Forget the 40-hour work week: for many working professionals, 80+ workweeks are not only common but expected and deeply entrenched into their companies’ culture. And, as anyone who’s ever run their own company or worked at a startup can tell you, it’s not just lawyers and investment bankers who are doing the hard time at the office. And it’s not just at the office: many working professionals leave their offices and go home – only to open their laptops at the dinner table and work into the wee hours of the night remotely.
So how do these overworked souls deal with hours and hours of work? Ten overextended workers weigh in on their de-stressing mechanisms, from channeling their inner rock star to pole dancing in the office:
"Sometimes, I’m so stressed out I just want to scream, but instead, I channel my inner rock star. I’ll drive to a big shopping plaza and park all the way in the back, where there aren’t any cars around me. Then, I’ll roll up all of my windows, blast up my stereo and belt out some teen girl pop song I have no business knowing the lyrics for. There’s nothing like screaming lyrics and throwing your hair around to make you feel like a million bucks, even if you’re just in your car. It also is guaranteed to put me in a better mood if I’m having a bad morning.”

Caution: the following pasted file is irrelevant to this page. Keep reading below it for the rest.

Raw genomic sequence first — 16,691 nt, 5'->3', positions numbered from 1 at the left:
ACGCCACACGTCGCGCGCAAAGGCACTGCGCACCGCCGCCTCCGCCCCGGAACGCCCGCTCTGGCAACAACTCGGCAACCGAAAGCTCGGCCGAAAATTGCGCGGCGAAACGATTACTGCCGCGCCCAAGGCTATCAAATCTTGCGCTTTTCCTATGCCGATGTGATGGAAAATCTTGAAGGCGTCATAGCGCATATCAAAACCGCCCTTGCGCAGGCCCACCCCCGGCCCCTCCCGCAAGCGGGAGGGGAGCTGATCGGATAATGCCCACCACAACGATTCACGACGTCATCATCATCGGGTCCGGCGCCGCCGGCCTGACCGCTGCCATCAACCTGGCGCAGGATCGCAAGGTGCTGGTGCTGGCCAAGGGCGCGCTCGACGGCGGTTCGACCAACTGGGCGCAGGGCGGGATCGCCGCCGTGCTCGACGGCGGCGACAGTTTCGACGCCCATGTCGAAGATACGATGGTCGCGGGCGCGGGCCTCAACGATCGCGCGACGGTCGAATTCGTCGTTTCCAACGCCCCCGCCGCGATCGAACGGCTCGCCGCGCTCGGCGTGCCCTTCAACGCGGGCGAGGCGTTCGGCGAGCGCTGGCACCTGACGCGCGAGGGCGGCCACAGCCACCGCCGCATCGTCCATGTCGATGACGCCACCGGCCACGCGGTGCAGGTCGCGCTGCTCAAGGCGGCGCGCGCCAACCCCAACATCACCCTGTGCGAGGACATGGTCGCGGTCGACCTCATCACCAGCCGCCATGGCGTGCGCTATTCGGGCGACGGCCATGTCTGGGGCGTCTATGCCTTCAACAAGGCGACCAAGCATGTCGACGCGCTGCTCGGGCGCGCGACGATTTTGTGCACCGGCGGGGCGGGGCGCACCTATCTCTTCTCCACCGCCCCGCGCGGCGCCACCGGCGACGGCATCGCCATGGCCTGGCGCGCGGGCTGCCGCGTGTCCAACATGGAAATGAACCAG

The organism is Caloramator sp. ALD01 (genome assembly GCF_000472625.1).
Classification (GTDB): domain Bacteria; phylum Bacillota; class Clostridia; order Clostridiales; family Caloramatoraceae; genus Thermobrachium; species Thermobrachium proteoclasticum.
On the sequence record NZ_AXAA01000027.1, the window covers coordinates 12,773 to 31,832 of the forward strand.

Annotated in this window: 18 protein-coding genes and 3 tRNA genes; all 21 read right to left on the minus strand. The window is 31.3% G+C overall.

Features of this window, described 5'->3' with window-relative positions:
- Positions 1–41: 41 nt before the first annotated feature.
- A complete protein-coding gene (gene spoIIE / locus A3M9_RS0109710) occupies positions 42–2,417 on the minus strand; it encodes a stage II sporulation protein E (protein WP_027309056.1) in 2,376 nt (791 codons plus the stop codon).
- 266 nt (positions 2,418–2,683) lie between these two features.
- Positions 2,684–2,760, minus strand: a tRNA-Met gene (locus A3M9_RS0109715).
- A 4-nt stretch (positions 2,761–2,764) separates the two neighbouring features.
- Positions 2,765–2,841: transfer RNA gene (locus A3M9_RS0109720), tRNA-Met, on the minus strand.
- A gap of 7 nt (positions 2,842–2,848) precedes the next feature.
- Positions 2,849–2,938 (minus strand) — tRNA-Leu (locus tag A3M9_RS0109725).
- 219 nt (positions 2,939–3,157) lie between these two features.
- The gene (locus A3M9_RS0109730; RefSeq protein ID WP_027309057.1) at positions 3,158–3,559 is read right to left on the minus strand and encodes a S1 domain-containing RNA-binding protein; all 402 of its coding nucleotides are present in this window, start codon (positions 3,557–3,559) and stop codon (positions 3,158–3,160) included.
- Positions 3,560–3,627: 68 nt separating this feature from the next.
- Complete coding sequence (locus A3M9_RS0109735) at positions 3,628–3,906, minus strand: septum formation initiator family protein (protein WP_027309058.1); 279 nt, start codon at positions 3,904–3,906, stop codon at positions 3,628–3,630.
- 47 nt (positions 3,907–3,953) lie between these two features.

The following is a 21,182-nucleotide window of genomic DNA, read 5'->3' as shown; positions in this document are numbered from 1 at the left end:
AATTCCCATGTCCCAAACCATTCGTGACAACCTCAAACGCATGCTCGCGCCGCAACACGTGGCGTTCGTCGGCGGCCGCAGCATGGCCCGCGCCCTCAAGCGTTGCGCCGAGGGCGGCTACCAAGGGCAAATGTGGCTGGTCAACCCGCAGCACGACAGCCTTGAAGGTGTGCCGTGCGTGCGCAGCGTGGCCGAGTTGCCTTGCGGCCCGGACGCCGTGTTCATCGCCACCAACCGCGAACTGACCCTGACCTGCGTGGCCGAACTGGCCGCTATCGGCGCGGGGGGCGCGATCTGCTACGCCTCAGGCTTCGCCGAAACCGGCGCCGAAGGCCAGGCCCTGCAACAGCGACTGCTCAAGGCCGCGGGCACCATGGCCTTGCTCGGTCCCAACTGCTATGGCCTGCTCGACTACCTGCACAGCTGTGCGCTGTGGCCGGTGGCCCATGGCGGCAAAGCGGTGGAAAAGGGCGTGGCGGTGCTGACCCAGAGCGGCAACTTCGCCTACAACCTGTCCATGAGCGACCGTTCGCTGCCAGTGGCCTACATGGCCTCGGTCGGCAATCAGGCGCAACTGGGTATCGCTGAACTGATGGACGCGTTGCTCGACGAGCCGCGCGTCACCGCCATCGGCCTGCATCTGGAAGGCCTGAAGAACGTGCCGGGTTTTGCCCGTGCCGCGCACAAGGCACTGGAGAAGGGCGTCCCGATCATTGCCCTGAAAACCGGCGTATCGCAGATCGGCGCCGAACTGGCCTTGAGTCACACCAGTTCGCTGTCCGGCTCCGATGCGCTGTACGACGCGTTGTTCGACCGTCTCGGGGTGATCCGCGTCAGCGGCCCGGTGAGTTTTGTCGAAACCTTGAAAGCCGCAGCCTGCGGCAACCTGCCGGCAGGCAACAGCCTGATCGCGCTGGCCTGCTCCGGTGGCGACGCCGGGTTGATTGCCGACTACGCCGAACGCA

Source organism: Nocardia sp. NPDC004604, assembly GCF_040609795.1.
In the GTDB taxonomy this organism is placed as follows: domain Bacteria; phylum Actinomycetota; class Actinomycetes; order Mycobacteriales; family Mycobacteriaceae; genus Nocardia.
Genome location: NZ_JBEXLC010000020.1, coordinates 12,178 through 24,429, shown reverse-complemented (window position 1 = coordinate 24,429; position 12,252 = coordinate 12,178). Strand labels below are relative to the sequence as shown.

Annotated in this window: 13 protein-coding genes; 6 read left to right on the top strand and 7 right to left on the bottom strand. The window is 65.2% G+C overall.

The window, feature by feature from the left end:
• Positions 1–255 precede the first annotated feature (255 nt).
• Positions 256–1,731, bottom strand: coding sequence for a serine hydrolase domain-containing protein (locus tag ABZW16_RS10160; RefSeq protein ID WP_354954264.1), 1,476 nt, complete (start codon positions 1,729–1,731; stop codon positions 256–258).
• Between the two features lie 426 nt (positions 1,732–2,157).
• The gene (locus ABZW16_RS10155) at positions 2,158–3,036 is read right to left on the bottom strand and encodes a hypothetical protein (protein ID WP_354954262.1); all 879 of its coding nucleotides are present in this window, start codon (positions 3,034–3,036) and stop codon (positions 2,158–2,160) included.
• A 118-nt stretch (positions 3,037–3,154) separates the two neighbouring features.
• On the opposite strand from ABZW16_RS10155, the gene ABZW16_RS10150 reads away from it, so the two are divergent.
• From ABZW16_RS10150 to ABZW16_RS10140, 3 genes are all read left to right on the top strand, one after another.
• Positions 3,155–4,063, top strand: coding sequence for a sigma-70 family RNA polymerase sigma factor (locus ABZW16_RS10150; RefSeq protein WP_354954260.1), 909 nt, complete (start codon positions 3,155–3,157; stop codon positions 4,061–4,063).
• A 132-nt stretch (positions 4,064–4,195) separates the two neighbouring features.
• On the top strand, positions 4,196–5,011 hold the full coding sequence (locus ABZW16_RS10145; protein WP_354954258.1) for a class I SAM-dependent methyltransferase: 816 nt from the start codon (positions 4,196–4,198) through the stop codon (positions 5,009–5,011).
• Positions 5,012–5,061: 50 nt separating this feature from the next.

-Sharon Rosenblatt, Accessibility Partners LLC
“In 2007 I started a Chamber of Commerce management company - now we’re also a social media agency, and while the team has expanded to take on more tasks, my work hours range between 75 and 90 per week . Here’s how I manage stress:
a) Joined a running club. I run 3 times per week, roughly 15 to 30 miles total. It’s been a life-changer.
b) I visit the chiropractor regularly (no aches or pains, just maintenance)
d) Treat myself to a documentary once per week for brain stimulus
e) On Sundays we have family day with the extended fam (roughly 6-8 hours) and back to work at night
f) I meet with a small group of entrepreneurs and we cook, drink, and discuss ideas
g) And last, but not least, once per year I, sometimes with others in my network, deliver computers to some of the poorest parts of the world where access to online customers could make the difference to entire villages.
Doing social good puts life and business into perspective and provides fuel to cope and plow ahead.”
-Edgar Mejia, Conexion
According to Business Insider, one investment banking analyst tried to play a trick on his own mind: each day around 5 pm, he would power off, gather his things, then walk to the subway station as if he were heading home for the night. Once he got to the station, he’d pretend he had just gotten there and he was starting his day anew. He’d walk back to work with the physical and mental energy to plow through the night.
Read more ideas on how to survive a long work week at TheGrindstone!